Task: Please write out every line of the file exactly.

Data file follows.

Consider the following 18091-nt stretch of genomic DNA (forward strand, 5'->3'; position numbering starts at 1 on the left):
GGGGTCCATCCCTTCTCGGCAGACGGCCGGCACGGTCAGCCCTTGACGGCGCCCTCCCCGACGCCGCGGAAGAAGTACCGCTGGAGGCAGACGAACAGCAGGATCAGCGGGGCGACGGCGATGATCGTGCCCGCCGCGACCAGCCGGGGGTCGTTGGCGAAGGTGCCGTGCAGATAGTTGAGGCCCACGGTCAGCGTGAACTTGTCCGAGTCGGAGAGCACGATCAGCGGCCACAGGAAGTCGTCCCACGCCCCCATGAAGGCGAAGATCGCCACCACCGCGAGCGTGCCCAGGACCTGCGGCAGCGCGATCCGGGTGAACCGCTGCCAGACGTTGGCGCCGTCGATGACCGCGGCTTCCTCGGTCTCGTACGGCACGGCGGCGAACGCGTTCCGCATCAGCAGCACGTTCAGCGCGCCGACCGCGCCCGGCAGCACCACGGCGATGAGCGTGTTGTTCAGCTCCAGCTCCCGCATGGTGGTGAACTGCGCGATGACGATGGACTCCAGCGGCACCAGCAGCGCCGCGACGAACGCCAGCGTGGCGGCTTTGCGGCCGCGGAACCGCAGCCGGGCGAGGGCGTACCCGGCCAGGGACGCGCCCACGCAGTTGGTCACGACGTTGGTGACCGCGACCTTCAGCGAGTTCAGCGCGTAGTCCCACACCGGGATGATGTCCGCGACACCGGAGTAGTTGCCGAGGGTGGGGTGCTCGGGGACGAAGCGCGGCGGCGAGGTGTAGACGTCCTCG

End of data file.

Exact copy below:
Consider the following 18091-nt stretch of genomic DNA (forward strand, 5'->3'; position numbering starts at 1 on the left):
GGGGTCCATCCCTTCTCGGCAGACGGCCGGCACGGTCAGCCCTTGACGGCGCCCTCCCCGACGCCGCGGAAGAAGTACCGCTGGAGGCAGACGAACAGCAGGATCAGCGGGGCGACGGCGATGATCGTGCCCGCCGCGACCAGCCGGGGGTCGTTGGCGAAGGTGCCGTGCAGATAGTTGAGGCCCACGGTCAGCGTGAACTTGTCCGAGTCGGAGAGCACGATCAGCGGCCACAGGAAGTCGTCCCACGCCCCCATGAAGGCGAAGATCGCCACCACCGCGAGCGTGCCCAGGACCTGCGGCAGCGCGATCCGGGTGAACCGCTGCCAGACGTTGGCGCCGTCGATGACCGCGGCTTCCTCGGTCTCGTACGGCACGGCGGCGAACGCGTTCCGCATCAGCAGCACGTTCAGCGCGCCGACCGCGCCCGGCAGCACCACGGCGATGAGCGTGTTGTTCAGCTCCAGCTCCCGCATGGTGGTGAACTGCGCGATGACGATGGACTCCAGCGGCACCAGCAGCGCCGCGACGAACGCCAGCGTGGCGGCTTTGCGGCCGCGGAACCGCAGCCGGGCGAGGGCGTACCCGGCCAGGGACGCGCCCACGCAGTTGGTCACGACGTTGGTGACCGCGACCTTCAGCGAGTTCAGCGCGTAGTCCCACACCGGGATGATGTCCGCGACACCGGAGTAGTTGCCGAGGGTGGGGTGCTCGGGGACGAAGCGCGGCGGCGAGGTGTAGACGTCCTCG